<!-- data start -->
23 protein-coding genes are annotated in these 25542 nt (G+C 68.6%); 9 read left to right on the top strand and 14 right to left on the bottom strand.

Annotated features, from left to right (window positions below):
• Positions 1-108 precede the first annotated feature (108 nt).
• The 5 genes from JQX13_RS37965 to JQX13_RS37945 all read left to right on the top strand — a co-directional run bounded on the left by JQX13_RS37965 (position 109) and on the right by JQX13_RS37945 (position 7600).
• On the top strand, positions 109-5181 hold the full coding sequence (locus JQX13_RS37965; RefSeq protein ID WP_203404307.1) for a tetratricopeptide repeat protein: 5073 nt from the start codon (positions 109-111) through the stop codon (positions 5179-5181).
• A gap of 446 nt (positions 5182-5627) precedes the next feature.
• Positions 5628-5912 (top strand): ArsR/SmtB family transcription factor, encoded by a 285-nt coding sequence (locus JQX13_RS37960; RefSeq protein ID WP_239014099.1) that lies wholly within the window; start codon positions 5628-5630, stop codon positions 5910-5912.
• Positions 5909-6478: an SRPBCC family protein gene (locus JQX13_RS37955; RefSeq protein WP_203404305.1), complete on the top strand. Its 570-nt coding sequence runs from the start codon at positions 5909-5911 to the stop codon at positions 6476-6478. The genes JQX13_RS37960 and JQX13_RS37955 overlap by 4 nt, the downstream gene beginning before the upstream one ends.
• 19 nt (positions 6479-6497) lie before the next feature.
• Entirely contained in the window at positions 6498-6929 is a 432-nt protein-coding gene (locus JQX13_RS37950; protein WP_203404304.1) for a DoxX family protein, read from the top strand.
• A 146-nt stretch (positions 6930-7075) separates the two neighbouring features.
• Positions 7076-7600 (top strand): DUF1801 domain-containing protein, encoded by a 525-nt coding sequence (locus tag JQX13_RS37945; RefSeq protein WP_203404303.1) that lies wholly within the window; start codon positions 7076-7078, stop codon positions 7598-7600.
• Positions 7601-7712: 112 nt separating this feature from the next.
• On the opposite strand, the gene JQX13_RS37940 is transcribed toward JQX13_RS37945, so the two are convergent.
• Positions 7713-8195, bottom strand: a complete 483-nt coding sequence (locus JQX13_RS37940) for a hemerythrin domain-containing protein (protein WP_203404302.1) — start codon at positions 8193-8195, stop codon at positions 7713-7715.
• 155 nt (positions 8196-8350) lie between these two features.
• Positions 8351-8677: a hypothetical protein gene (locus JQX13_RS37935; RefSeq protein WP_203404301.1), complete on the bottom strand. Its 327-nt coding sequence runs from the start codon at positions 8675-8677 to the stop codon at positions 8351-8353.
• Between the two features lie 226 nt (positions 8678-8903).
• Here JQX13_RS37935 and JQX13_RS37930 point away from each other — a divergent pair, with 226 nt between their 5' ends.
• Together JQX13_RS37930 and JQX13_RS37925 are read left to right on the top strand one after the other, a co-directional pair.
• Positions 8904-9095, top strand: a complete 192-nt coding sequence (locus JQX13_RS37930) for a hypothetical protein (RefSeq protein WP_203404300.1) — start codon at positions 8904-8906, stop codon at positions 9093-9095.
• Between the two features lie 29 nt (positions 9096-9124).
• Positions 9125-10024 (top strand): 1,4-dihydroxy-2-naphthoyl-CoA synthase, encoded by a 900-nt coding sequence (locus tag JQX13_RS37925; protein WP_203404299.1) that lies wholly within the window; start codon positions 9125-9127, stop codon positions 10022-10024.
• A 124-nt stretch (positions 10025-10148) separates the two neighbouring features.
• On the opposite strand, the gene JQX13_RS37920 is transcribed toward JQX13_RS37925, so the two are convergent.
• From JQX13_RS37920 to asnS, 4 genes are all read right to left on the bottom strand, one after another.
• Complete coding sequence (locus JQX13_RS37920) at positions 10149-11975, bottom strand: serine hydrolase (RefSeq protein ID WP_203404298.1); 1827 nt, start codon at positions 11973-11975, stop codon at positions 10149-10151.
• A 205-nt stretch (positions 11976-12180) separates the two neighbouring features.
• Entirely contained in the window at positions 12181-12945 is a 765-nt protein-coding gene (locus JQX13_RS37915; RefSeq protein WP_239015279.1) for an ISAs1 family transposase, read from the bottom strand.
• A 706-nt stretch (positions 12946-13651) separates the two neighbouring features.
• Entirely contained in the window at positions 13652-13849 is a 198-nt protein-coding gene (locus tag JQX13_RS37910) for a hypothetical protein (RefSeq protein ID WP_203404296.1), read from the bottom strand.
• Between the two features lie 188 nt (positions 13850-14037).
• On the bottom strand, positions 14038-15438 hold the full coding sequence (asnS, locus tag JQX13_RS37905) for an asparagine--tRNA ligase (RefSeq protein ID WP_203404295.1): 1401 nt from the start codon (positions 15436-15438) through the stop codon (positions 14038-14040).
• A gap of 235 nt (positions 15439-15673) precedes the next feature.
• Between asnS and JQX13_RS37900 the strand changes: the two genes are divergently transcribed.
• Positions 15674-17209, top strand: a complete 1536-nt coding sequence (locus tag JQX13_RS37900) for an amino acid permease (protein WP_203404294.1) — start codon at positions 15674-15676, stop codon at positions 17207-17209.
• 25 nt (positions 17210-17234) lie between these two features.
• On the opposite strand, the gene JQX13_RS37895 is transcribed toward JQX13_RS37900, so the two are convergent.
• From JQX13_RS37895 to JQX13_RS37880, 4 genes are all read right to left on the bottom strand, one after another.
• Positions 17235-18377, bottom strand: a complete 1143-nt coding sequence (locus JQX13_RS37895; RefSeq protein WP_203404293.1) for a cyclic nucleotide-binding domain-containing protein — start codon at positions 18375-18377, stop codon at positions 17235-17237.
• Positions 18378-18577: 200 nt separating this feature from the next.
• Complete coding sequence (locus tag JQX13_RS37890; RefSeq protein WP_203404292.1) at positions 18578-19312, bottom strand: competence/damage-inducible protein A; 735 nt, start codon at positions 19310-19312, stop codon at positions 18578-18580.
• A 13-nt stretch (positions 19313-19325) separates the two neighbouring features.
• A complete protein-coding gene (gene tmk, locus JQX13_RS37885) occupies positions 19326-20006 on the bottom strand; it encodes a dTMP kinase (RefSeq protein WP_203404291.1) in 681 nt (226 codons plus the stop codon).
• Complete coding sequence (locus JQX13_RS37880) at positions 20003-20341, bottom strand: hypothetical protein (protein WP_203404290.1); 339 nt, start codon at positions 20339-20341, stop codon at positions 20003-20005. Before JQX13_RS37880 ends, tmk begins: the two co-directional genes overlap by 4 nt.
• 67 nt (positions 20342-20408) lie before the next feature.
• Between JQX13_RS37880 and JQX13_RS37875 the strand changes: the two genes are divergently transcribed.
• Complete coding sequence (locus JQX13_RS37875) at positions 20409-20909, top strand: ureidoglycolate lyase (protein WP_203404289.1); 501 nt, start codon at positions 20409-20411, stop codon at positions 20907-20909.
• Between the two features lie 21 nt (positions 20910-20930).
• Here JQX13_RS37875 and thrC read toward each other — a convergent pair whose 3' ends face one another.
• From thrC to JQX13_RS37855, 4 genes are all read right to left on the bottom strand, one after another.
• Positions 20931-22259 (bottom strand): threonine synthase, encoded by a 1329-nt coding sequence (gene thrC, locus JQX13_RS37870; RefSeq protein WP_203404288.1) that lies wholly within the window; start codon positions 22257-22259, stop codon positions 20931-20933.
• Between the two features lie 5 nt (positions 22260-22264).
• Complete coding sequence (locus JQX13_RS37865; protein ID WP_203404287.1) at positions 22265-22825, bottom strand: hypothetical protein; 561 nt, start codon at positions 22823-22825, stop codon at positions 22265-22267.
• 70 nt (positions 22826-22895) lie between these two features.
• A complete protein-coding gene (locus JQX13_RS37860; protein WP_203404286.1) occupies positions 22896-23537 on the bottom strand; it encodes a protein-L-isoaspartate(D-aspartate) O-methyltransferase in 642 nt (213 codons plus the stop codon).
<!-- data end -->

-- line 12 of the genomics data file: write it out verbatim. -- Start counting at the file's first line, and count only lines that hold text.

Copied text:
• Positions 7076-7600 (top strand): DUF1801 domain-containing protein, encoded by a 525-nt coding sequence (locus tag JQX13_RS37945; RefSeq protein WP_203404303.1) that lies wholly within the window; start codon positions 7076-7078, stop codon positions 7598-7600.